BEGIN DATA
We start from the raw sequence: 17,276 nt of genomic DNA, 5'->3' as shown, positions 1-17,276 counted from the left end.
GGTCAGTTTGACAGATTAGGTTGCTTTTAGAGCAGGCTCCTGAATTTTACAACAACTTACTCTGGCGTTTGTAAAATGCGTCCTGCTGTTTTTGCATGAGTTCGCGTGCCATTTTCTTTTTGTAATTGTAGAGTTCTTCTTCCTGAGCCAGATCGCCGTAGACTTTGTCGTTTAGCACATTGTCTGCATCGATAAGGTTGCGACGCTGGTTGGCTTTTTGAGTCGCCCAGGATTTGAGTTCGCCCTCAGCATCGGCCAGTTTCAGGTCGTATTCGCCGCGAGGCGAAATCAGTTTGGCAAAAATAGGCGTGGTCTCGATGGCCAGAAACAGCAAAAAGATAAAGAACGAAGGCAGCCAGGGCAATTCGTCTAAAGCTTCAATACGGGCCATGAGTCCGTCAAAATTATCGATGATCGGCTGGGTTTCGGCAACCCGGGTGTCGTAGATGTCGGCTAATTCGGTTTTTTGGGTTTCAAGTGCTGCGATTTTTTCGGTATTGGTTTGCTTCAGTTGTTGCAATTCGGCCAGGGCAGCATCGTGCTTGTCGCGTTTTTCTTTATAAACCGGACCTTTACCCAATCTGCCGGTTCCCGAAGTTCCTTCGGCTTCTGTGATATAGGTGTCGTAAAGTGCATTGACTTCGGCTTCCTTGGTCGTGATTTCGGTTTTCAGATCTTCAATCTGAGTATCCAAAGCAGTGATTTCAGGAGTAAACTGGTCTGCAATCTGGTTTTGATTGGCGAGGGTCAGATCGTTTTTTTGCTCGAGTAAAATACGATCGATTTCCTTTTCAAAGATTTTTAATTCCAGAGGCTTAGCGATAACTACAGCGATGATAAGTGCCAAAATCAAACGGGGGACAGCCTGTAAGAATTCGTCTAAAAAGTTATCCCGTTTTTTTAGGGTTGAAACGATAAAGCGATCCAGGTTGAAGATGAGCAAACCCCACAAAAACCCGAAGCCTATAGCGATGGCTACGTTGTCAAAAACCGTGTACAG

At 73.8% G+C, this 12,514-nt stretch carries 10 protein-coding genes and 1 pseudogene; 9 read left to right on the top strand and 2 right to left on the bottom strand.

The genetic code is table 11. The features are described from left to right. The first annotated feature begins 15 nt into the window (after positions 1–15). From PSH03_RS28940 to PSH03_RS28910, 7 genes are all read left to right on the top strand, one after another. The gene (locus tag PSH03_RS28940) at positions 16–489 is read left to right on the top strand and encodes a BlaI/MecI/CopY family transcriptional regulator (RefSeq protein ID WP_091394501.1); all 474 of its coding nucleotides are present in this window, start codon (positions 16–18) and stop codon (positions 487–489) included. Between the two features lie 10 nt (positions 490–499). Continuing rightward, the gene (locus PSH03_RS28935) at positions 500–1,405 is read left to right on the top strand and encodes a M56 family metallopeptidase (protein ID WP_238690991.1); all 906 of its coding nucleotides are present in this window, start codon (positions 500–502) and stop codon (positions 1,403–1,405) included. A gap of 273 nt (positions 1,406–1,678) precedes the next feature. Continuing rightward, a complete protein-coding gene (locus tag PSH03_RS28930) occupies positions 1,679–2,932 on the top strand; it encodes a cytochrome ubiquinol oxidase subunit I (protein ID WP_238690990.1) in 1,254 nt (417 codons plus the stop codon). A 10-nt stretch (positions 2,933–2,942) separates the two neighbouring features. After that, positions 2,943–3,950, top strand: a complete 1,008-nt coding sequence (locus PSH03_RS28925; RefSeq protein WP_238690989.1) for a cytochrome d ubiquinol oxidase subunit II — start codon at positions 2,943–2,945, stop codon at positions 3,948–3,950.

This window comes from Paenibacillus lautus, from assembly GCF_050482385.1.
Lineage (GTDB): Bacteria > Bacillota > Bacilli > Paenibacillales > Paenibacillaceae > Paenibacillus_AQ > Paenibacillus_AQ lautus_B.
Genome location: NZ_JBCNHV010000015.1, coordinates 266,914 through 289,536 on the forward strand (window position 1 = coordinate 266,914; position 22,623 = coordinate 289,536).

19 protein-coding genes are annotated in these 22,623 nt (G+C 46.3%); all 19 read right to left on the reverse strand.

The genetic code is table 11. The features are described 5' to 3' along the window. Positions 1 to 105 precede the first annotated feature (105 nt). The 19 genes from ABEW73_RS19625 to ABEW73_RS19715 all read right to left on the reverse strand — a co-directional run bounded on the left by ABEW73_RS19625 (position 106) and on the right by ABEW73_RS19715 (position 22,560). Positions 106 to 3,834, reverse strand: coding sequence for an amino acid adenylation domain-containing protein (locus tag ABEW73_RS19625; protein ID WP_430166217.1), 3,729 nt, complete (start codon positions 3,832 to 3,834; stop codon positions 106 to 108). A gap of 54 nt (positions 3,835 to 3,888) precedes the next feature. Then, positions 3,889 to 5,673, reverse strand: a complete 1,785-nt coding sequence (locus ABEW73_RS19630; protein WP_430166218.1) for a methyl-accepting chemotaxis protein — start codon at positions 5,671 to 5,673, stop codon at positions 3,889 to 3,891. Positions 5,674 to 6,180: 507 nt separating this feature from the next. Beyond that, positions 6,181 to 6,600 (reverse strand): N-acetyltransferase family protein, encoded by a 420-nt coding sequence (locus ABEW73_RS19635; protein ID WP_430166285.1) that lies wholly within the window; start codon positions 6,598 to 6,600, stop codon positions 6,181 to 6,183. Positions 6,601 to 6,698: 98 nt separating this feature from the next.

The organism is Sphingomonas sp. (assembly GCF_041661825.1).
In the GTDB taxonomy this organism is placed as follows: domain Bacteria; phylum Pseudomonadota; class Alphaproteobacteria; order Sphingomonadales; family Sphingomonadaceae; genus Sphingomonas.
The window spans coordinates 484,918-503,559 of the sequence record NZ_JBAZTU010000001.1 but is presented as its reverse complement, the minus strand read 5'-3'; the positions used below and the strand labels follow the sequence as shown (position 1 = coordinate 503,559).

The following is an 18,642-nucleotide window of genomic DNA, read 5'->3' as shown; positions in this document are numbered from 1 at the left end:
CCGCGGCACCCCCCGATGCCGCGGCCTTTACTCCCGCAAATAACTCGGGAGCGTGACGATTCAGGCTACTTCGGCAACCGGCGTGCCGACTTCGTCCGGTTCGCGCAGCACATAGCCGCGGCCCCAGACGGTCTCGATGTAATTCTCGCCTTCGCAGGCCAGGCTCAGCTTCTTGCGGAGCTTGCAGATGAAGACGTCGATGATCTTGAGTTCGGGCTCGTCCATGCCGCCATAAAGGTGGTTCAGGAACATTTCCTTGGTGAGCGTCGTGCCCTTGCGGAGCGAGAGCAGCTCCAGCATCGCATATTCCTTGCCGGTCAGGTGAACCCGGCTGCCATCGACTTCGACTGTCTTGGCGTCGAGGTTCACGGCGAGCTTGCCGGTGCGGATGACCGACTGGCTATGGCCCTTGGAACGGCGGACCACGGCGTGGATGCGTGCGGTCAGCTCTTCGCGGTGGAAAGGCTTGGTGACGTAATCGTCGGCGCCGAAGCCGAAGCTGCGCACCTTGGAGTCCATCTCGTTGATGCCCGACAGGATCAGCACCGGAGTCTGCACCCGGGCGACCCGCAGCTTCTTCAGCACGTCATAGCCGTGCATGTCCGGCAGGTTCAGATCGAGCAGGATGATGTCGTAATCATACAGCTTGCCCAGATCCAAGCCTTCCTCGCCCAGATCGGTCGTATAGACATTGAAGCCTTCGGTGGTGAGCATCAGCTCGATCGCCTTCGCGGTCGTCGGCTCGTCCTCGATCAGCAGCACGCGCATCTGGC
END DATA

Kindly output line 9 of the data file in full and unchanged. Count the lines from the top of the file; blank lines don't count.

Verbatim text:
The genetic code is table 11. The features are described 5' to 3' along the window. Positions 1 to 105 precede the first annotated feature (105 nt). The 19 genes from ABEW73_RS19625 to ABEW73_RS19715 all read right to left on the reverse strand — a co-directional run bounded on the left by ABEW73_RS19625 (position 106) and on the right by ABEW73_RS19715 (position 22,560). Positions 106 to 3,834, reverse strand: coding sequence for an amino acid adenylation domain-containing protein (locus tag ABEW73_RS19625; protein ID WP_430166217.1), 3,729 nt, complete (start codon positions 3,832 to 3,834; stop codon positions 106 to 108). A gap of 54 nt (positions 3,835 to 3,888) precedes the next feature. Then, positions 3,889 to 5,673, reverse strand: a complete 1,785-nt coding sequence (locus ABEW73_RS19630; protein WP_430166218.1) for a methyl-accepting chemotaxis protein — start codon at positions 5,671 to 5,673, stop codon at positions 3,889 to 3,891. Positions 5,674 to 6,180: 507 nt separating this feature from the next. Beyond that, positions 6,181 to 6,600 (reverse strand): N-acetyltransferase family protein, encoded by a 420-nt coding sequence (locus ABEW73_RS19635; protein ID WP_430166285.1) that lies wholly within the window; start codon positions 6,598 to 6,600, stop codon positions 6,181 to 6,183. Positions 6,601 to 6,698: 98 nt separating this feature from the next.